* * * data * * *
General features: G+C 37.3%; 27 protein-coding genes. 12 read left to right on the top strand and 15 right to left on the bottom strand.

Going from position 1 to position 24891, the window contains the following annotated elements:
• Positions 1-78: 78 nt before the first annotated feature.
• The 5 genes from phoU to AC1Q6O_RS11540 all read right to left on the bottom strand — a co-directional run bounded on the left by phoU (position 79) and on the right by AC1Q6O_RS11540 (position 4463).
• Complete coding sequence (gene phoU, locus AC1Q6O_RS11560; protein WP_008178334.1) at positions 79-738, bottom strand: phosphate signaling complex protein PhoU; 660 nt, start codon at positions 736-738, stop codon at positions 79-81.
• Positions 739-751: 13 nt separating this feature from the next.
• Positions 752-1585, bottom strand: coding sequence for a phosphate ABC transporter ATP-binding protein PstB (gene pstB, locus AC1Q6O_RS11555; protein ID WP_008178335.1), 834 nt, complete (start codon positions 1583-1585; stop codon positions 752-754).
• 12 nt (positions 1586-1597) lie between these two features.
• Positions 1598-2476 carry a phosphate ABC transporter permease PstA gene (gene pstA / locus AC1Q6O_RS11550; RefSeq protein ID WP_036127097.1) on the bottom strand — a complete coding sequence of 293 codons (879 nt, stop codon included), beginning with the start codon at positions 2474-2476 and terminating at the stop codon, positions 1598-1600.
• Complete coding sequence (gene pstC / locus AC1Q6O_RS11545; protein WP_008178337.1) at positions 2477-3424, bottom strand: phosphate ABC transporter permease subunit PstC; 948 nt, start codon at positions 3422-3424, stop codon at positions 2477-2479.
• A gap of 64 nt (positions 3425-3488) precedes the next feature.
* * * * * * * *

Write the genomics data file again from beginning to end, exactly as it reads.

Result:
General features: G+C 37.3%; 27 protein-coding genes. 12 read left to right on the top strand and 15 right to left on the bottom strand.

Going from position 1 to position 24891, the window contains the following annotated elements:
• Positions 1-78: 78 nt before the first annotated feature.
• The 5 genes from phoU to AC1Q6O_RS11540 all read right to left on the bottom strand — a co-directional run bounded on the left by phoU (position 79) and on the right by AC1Q6O_RS11540 (position 4463).
• Complete coding sequence (gene phoU, locus AC1Q6O_RS11560; protein WP_008178334.1) at positions 79-738, bottom strand: phosphate signaling complex protein PhoU; 660 nt, start codon at positions 736-738, stop codon at positions 79-81.
• Positions 739-751: 13 nt separating this feature from the next.
• Positions 752-1585, bottom strand: coding sequence for a phosphate ABC transporter ATP-binding protein PstB (gene pstB, locus AC1Q6O_RS11555; protein ID WP_008178335.1), 834 nt, complete (start codon positions 1583-1585; stop codon positions 752-754).
• 12 nt (positions 1586-1597) lie between these two features.
• Positions 1598-2476 carry a phosphate ABC transporter permease PstA gene (gene pstA / locus AC1Q6O_RS11550; RefSeq protein ID WP_036127097.1) on the bottom strand — a complete coding sequence of 293 codons (879 nt, stop codon included), beginning with the start codon at positions 2474-2476 and terminating at the stop codon, positions 1598-1600.
• Complete coding sequence (gene pstC / locus AC1Q6O_RS11545; protein WP_008178337.1) at positions 2477-3424, bottom strand: phosphate ABC transporter permease subunit PstC; 948 nt, start codon at positions 3422-3424, stop codon at positions 2477-2479.
• A gap of 64 nt (positions 3425-3488) precedes the next feature.